A special jacket that helps autonomous vehicles “see” cyclists has won a prize at an international design conference.
Created by design student Philip Siwek, the reflective jacket incorporates several QR codes that could one day help self-driving cars and trucks better detect cyclists and understand their intended movements.
Siwek, based in Vancouver, Canada, collected the award at the recent IDEA International Design Conference in Chicago, Illinois.
“The idea came from looking at the work being done in autonomous vehicles and seeing a lot of questions being asked about how they might change our interactions in a verity of contexts, but few of those questions had to do with cyclists,” Siwek told Digital Trends.
In a post on his website explaining the jacket’s design, Siwek notes how cyclists represent a unique challenge for autonomous vehicles as they’re “light, nimble, and fast.”
Further difficulties can arise because of their “open structure, low mass, and minimal surface area,” Siwek said. “The tube frame and wire construction provide little opportunity for lidar to receive enough laser strikes for proper detection.”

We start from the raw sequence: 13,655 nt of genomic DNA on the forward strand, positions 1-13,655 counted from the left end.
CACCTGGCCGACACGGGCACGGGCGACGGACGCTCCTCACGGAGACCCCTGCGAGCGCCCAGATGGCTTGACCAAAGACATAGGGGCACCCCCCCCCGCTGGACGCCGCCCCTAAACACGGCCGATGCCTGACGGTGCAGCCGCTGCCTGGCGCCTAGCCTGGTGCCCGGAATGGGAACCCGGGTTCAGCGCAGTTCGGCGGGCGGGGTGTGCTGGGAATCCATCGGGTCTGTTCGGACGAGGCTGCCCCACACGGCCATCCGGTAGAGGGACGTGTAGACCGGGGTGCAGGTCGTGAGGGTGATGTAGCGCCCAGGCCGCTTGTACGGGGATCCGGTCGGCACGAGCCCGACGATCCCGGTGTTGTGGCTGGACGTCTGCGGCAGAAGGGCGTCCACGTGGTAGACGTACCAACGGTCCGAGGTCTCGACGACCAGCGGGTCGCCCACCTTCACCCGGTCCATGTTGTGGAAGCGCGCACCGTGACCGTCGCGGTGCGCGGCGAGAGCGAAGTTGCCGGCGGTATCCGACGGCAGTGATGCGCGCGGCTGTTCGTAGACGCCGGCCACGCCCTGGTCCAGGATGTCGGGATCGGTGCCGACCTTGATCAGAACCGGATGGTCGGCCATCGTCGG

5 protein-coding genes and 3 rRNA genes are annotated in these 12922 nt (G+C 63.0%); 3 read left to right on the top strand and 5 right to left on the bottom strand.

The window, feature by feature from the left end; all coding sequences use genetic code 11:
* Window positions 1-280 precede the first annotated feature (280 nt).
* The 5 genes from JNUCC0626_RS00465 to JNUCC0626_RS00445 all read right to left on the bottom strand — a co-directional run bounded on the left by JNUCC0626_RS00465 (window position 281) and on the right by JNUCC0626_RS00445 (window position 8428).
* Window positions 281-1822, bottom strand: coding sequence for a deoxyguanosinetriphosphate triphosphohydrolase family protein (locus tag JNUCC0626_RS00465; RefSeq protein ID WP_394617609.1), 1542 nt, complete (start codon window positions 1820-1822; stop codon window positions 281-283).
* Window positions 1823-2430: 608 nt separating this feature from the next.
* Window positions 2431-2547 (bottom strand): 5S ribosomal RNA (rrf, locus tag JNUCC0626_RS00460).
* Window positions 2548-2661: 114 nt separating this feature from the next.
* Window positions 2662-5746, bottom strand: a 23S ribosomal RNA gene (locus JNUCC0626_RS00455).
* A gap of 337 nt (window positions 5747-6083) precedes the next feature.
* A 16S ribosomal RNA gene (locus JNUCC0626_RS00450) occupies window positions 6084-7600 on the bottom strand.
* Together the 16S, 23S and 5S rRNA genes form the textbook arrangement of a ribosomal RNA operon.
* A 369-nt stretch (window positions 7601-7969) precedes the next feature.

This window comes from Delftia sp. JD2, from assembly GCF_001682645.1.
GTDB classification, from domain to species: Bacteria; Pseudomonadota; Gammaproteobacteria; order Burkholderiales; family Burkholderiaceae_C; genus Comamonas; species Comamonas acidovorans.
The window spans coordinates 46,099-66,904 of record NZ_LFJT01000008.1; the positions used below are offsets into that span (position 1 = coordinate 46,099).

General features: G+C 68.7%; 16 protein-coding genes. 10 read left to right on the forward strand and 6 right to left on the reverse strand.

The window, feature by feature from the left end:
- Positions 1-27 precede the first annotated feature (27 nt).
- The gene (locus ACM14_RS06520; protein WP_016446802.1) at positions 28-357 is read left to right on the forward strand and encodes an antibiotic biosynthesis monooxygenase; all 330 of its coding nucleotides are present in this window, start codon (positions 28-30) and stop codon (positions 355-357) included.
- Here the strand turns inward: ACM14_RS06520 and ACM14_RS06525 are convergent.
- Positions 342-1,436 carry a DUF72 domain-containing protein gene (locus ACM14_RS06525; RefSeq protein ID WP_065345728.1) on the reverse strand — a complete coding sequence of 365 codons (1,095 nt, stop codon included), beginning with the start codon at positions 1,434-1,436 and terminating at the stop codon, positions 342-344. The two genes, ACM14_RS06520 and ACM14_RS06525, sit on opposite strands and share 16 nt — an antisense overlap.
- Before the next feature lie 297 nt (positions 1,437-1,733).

He said he wanted to create a system that would be highly effective in situations where a self-driving car’s sensors and object-recognition algorithms come under the most pressure. These include, for example, driving at night, in inclement weather, and in high-density urban areas.
The design and placement of the QR codes is key to the jacket’s performance. With different barcodes in different places, the autonomous car would recognize not only that a cyclist is ahead, but also what part of the cyclist it’s looking at, allowing it to better understand the context of the object within its environment.
Siwek also suggested that the vehicle’s software could be designed to understand a cyclist’s body movements when indicating an intention to change lanes or take a turn.
Importantly, the designer took into account the fact that many cyclists ride with a backpack, prompting him to place the QR codes away from areas where they would otherwise be covered. Getting riders to don the jacket in hot weather, well, that’s another challenge entirely.
As sensor technology continues to improve, it’s possible that in the coming years a safety measure like this won’t be required. Nevertheless, it’s always great to see up-and-coming designers receive recognition for their innovative ideas.
“Along with the joy of winning the award, I feel honored to have established design professionals from all over recognize my work,” Siwek told Vancouver media outlet Richmond News. “I just had an idea and made sure to explore it the best I could.”
Digital Trends has reached out to some leading autonomous vehicle developers to ask what they think of the design and we will update this piece if and when we hear back.
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